People of all ages use social media now. Customers are using the Internet more and more to make decisions about where to go and what to buy. There are too many benefits of social media marketing for small businesses to not use it.

It’s understandable if you’re strapped for cash and can’t afford to dump money into Facebook Advertising. But why not set up key social media profiles and put your hours on Google, which is free? It’s definitely not going to hurt.

Maybe the issue isn’t cash but time. Small business owners are some of the busiest people in the world and I understand that. You work so hard every day to offer your customers an exceptional product. Why not get more out of the time you’re already investing?

Set aside time once a week to maintain your online presence. You can even use tools like Hootsuite to manage everything from one place and schedule posts in advance so you don’t have to worry about it as much throughout the week.

Turn on notifications on your phone so you can reply quickly to customer messages and comments. Or if you really don’t want to mess with it, pay a professional to do it for you. (Illumen Media would love to work with you!)

Finally, one of the most interesting reasons I’ve heard: I already have plenty of customers, why should I spend money on advertising? Honestly, this is somewhat bizarre to me.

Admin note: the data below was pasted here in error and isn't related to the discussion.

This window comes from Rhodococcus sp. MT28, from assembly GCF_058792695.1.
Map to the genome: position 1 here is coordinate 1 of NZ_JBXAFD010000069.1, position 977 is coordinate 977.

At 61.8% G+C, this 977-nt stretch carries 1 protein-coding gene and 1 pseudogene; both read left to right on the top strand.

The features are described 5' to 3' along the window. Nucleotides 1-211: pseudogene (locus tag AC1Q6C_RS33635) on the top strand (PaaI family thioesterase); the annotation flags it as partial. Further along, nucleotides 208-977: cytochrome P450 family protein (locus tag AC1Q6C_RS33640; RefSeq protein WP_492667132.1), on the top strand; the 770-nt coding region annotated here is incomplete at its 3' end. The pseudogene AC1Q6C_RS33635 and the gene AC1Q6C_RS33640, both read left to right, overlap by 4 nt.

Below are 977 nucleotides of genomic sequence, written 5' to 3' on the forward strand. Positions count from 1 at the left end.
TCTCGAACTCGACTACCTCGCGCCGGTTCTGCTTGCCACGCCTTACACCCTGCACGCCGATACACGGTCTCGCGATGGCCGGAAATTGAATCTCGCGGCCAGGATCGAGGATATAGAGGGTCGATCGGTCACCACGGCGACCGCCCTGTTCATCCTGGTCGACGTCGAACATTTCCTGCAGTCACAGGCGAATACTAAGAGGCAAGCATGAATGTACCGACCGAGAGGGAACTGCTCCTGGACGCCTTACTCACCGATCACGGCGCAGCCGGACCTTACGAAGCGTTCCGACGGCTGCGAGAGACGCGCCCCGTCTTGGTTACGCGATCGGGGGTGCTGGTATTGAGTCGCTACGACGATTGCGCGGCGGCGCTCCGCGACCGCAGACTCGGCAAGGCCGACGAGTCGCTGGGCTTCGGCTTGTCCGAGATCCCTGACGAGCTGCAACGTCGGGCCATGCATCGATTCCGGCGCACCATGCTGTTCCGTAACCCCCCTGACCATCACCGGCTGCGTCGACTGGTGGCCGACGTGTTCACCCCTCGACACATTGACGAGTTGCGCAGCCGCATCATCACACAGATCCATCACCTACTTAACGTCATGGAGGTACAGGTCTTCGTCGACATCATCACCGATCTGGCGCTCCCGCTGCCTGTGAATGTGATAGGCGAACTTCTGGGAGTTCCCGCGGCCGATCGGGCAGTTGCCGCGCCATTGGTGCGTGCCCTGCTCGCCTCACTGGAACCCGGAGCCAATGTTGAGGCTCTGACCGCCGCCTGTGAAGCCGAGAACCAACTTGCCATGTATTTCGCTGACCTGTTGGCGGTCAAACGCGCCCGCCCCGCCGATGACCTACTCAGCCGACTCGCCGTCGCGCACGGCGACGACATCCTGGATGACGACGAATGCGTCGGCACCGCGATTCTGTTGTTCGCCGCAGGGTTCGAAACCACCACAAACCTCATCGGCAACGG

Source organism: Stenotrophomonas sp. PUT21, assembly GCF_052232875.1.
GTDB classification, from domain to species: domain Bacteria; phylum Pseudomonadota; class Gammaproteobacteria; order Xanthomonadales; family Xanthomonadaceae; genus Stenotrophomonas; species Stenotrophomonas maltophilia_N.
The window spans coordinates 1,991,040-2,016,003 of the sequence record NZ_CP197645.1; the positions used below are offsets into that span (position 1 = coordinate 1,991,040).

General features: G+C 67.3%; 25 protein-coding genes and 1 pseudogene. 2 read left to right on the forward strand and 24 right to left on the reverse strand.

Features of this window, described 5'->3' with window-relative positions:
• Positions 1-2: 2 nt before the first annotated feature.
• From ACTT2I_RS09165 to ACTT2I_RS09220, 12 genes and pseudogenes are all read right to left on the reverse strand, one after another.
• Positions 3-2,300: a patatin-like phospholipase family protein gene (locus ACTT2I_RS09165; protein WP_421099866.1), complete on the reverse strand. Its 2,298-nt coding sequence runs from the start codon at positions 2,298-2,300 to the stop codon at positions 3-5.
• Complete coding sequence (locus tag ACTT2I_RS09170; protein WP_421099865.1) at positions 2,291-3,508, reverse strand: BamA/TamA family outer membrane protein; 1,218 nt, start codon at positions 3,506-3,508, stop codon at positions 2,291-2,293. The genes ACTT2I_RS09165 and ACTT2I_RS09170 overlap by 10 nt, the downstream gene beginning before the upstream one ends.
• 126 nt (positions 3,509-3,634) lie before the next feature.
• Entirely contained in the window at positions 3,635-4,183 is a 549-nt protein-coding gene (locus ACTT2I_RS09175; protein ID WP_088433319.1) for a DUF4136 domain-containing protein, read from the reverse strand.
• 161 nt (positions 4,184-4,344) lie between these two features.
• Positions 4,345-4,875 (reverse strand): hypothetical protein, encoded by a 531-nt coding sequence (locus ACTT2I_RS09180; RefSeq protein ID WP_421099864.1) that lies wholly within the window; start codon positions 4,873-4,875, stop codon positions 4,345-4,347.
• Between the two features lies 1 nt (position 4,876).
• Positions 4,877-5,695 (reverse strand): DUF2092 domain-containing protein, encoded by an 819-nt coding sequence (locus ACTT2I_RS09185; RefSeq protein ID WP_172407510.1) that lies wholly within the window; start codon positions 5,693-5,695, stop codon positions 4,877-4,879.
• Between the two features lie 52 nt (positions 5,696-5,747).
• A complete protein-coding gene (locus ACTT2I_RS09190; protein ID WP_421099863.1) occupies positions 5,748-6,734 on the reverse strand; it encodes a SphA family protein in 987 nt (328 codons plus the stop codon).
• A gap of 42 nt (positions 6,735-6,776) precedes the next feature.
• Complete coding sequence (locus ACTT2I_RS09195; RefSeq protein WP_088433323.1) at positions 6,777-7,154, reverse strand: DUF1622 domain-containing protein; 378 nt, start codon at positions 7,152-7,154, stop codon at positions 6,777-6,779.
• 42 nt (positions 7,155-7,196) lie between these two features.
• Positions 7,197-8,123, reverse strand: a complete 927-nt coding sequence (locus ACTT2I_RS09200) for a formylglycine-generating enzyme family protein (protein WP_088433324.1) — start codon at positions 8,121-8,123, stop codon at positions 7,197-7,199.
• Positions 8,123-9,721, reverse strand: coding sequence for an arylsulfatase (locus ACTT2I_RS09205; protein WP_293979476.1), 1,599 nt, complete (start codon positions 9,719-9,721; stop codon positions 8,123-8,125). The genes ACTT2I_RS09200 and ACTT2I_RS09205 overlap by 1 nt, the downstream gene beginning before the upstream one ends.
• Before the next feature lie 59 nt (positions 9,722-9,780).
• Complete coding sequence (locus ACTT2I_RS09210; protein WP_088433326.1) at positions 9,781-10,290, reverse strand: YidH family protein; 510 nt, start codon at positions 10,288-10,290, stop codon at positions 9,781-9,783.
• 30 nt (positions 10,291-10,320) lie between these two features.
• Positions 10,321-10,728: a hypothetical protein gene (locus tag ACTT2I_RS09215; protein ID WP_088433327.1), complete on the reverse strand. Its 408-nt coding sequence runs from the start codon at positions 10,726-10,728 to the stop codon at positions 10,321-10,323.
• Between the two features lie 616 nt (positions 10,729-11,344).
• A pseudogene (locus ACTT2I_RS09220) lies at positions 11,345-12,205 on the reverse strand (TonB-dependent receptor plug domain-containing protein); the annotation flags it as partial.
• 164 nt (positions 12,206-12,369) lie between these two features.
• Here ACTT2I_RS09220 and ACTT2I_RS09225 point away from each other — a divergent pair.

You can keep your social media presence at least slightly maintained for less than one hour per week at no cost whatsoever. Even if your restaurant is already busy all day every day, and even if you’re not interested in growing your business (opening another location, running promotions to make more revenue) – what about the future?

If your business is really performing so well you don’t need to advertise, it won’t be long before a competitor comes along and threatens your market share. Future-proof your business with simple advertising so you don’t have to worry about your company’s sustainability.

Avoid these social media mistakes and I guarantee your online presence will attract more customers to your business.

If you’re a small business owner, we know you’re very busy. Sometimes the best course of action is to partner with skilled professionals to grow your online presence for you. We at Illumen Media would love to partner with you – get in touch with us here to chat about how we can help.

Brian Robben

Author Brian Robben

More posts by Brian Robben

Join the discussion 2 Comments

  • Irvin says:

    I’m truly enjoying the design and layout of your blog. It’s a very easy on the eyes which makes it much more enjoyable for me to come here and visit more often. Did you hire out a developer to create your theme? Excellent work!